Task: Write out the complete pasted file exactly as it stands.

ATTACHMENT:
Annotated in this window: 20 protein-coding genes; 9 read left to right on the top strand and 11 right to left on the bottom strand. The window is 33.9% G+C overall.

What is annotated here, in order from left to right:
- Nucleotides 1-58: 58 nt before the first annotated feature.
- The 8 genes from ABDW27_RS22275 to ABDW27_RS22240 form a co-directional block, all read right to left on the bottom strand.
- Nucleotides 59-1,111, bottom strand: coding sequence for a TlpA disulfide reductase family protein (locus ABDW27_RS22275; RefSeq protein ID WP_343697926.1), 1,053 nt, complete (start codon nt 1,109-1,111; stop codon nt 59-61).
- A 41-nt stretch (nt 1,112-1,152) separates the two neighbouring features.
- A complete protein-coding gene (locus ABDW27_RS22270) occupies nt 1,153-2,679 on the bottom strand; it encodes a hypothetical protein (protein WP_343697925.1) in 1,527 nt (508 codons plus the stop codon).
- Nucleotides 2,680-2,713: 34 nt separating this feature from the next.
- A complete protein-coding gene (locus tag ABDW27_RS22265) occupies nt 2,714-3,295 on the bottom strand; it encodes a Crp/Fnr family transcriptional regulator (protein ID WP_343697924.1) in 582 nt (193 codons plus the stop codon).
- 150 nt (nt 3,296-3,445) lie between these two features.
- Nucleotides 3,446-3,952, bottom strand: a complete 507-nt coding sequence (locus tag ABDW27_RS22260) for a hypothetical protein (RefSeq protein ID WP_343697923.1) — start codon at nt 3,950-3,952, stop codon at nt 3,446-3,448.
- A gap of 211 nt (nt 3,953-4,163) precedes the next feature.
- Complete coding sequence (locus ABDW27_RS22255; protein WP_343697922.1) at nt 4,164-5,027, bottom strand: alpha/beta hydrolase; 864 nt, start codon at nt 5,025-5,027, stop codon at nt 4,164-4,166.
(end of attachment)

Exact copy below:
Annotated in this window: 20 protein-coding genes; 9 read left to right on the top strand and 11 right to left on the bottom strand. The window is 33.9% G+C overall.

What is annotated here, in order from left to right:
- Nucleotides 1-58: 58 nt before the first annotated feature.
- The 8 genes from ABDW27_RS22275 to ABDW27_RS22240 form a co-directional block, all read right to left on the bottom strand.
- Nucleotides 59-1,111, bottom strand: coding sequence for a TlpA disulfide reductase family protein (locus ABDW27_RS22275; RefSeq protein ID WP_343697926.1), 1,053 nt, complete (start codon nt 1,109-1,111; stop codon nt 59-61).
- A 41-nt stretch (nt 1,112-1,152) separates the two neighbouring features.
- A complete protein-coding gene (locus ABDW27_RS22270) occupies nt 1,153-2,679 on the bottom strand; it encodes a hypothetical protein (protein WP_343697925.1) in 1,527 nt (508 codons plus the stop codon).
- Nucleotides 2,680-2,713: 34 nt separating this feature from the next.
- A complete protein-coding gene (locus tag ABDW27_RS22265) occupies nt 2,714-3,295 on the bottom strand; it encodes a Crp/Fnr family transcriptional regulator (protein ID WP_343697924.1) in 582 nt (193 codons plus the stop codon).
- 150 nt (nt 3,296-3,445) lie between these two features.
- Nucleotides 3,446-3,952, bottom strand: a complete 507-nt coding sequence (locus tag ABDW27_RS22260) for a hypothetical protein (RefSeq protein ID WP_343697923.1) — start codon at nt 3,950-3,952, stop codon at nt 3,446-3,448.
- A gap of 211 nt (nt 3,953-4,163) precedes the next feature.
- Complete coding sequence (locus ABDW27_RS22255; protein WP_343697922.1) at nt 4,164-5,027, bottom strand: alpha/beta hydrolase; 864 nt, start codon at nt 5,025-5,027, stop codon at nt 4,164-4,166.